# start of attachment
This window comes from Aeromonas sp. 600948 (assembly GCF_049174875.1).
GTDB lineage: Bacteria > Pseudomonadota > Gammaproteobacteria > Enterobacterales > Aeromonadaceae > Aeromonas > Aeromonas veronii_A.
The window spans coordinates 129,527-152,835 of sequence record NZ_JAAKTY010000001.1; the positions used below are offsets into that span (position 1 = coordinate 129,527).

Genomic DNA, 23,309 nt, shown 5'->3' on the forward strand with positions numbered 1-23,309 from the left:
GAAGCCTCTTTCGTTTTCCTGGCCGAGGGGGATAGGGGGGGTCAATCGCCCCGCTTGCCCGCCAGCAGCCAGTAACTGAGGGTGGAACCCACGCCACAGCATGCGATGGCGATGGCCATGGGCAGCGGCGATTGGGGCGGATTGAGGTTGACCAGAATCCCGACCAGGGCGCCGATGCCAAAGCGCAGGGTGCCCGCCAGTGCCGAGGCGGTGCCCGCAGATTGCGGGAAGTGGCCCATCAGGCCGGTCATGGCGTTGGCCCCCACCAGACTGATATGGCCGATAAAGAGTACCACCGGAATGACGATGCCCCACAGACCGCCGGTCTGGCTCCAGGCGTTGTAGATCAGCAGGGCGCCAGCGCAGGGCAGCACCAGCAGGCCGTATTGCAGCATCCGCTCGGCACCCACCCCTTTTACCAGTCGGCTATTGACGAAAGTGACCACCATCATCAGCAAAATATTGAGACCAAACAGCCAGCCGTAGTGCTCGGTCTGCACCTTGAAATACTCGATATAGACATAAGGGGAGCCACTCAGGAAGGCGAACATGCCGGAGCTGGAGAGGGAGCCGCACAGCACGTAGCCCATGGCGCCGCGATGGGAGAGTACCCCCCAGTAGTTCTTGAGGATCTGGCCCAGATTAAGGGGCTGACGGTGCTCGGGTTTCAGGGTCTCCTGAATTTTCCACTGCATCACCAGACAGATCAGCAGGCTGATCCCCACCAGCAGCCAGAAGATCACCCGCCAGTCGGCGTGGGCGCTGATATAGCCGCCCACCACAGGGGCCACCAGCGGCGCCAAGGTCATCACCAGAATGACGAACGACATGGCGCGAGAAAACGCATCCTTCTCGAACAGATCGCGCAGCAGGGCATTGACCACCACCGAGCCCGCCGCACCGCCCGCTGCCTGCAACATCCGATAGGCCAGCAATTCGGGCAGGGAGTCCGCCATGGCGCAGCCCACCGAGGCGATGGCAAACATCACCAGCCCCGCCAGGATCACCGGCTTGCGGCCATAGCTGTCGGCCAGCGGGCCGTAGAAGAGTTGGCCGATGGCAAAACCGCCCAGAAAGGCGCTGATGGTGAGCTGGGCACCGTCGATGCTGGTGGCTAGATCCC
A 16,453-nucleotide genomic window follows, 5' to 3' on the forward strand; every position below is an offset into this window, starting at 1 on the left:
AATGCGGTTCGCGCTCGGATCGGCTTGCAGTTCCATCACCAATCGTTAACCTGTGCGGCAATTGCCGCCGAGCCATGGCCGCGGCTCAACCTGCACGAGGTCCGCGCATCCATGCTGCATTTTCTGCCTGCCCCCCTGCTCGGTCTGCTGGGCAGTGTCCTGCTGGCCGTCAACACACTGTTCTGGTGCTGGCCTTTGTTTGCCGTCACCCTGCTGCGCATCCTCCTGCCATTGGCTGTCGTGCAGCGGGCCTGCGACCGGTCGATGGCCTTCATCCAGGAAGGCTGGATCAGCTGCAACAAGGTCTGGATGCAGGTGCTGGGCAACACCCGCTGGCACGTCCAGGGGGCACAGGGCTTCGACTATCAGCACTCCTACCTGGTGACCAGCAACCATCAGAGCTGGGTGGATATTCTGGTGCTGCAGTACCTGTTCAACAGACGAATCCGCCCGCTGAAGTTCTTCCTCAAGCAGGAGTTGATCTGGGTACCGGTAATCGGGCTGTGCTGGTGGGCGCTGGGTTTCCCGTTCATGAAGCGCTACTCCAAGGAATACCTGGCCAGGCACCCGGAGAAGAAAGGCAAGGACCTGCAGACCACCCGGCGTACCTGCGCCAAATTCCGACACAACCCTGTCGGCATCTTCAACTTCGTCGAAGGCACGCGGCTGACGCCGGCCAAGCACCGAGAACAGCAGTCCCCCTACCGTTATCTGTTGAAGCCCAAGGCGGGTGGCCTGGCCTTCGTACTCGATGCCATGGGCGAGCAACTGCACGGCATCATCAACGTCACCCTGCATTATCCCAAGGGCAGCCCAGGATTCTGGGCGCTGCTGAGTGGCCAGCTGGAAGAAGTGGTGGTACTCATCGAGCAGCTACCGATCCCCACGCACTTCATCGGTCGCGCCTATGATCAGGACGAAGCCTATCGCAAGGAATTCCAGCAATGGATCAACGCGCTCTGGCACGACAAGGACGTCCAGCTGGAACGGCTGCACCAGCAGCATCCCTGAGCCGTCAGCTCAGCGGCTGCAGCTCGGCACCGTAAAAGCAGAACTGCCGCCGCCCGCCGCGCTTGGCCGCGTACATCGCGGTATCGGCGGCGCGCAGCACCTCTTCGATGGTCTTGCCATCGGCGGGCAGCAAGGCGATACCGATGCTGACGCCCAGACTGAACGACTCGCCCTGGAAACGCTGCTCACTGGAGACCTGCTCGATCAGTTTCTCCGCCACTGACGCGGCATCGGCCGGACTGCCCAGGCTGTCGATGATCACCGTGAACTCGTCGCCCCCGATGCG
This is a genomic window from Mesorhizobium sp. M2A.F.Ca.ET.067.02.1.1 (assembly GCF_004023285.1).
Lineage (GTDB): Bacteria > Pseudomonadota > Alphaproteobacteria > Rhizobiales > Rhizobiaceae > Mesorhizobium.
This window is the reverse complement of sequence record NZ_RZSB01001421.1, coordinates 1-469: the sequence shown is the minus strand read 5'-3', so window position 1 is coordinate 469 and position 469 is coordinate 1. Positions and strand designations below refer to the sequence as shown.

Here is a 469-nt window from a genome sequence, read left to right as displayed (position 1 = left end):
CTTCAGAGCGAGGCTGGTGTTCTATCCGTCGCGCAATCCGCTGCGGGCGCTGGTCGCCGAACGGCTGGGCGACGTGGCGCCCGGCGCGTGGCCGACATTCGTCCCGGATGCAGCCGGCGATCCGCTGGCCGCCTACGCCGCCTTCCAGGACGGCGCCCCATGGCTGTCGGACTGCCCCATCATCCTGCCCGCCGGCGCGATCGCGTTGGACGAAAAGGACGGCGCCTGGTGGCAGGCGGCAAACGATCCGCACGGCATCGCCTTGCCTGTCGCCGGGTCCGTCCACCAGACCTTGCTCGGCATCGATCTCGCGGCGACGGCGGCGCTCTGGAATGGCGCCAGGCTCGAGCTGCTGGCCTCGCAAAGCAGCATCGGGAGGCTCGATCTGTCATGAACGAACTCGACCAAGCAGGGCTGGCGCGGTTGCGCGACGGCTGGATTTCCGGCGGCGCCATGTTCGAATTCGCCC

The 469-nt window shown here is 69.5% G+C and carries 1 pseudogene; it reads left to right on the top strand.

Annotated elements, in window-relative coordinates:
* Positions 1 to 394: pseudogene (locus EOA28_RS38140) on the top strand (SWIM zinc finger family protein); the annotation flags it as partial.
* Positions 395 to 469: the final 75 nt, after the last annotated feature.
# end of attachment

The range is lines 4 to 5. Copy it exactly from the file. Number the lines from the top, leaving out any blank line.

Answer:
Genomic DNA, 23,309 nt, shown 5'->3' on the forward strand with positions numbered 1-23,309 from the left:
GAAGCCTCTTTCGTTTTCCTGGCCGAGGGGGATAGGGGGGGTCAATCGCCCCGCTTGCCCGCCAGCAGCCAGTAACTGAGGGTGGAACCCACGCCACAGCATGCGATGGCGATGGCCATGGGCAGCGGCGATTGGGGCGGATTGAGGTTGACCAGAATCCCGACCAGGGCGCCGATGCCAAAGCGCAGGGTGCCCGCCAGTGCCGAGGCGGTGCCCGCAGATTGCGGGAAGTGGCCCATCAGGCCGGTCATGGCGTTGGCCCCCACCAGACTGATATGGCCGATAAAGAGTACCACCGGAATGACGATGCCCCACAGACCGCCGGTCTGGCTCCAGGCGTTGTAGATCAGCAGGGCGCCAGCGCAGGGCAGCACCAGCAGGCCGTATTGCAGCATCCGCTCGGCACCCACCCCTTTTACCAGTCGGCTATTGACGAAAGTGACCACCATCATCAGCAAAATATTGAGACCAAACAGCCAGCCGTAGTGCTCGGTCTGCACCTTGAAATACTCGATATAGACATAAGGGGAGCCACTCAGGAAGGCGAACATGCCGGAGCTGGAGAGGGAGCCGCACAGCACGTAGCCCATGGCGCCGCGATGGGAGAGTACCCCCCAGTAGTTCTTGAGGATCTGGCCCAGATTAAGGGGCTGACGGTGCTCGGGTTTCAGGGTCTCCTGAATTTTCCACTGCATCACCAGACAGATCAGCAGGCTGATCCCCACCAGCAGCCAGAAGATCACCCGCCAGTCGGCGTGGGCGCTGATATAGCCGCCCACCACAGGGGCCACCAGCGGCGCCAAGGTCATCACCAGAATGACGAACGACATGGCGCGAGAAAACGCATCCTTCTCGAACAGATCGCGCAGCAGGGCATTGACCACCACCGAGCCCGCCGCACCGCCCGCTGCCTGCAACATCCGATAGGCCAGCAATTCGGGCAGGGAGTCCGCCATGGCGCAGCCCACCGAGGCGATGGCAAACATCACCAGCCCCGCCAGGATCACCGGCTTGCGGCCATAGCTGTCGGCCAGCGGGCCGTAGAAGAGTTGGCCGATGGCAAAACCGCCCAGAAAGGCGCTGATGGTGAGCTGGGCACCGTCGATGCTGGTGGCTAGATCCC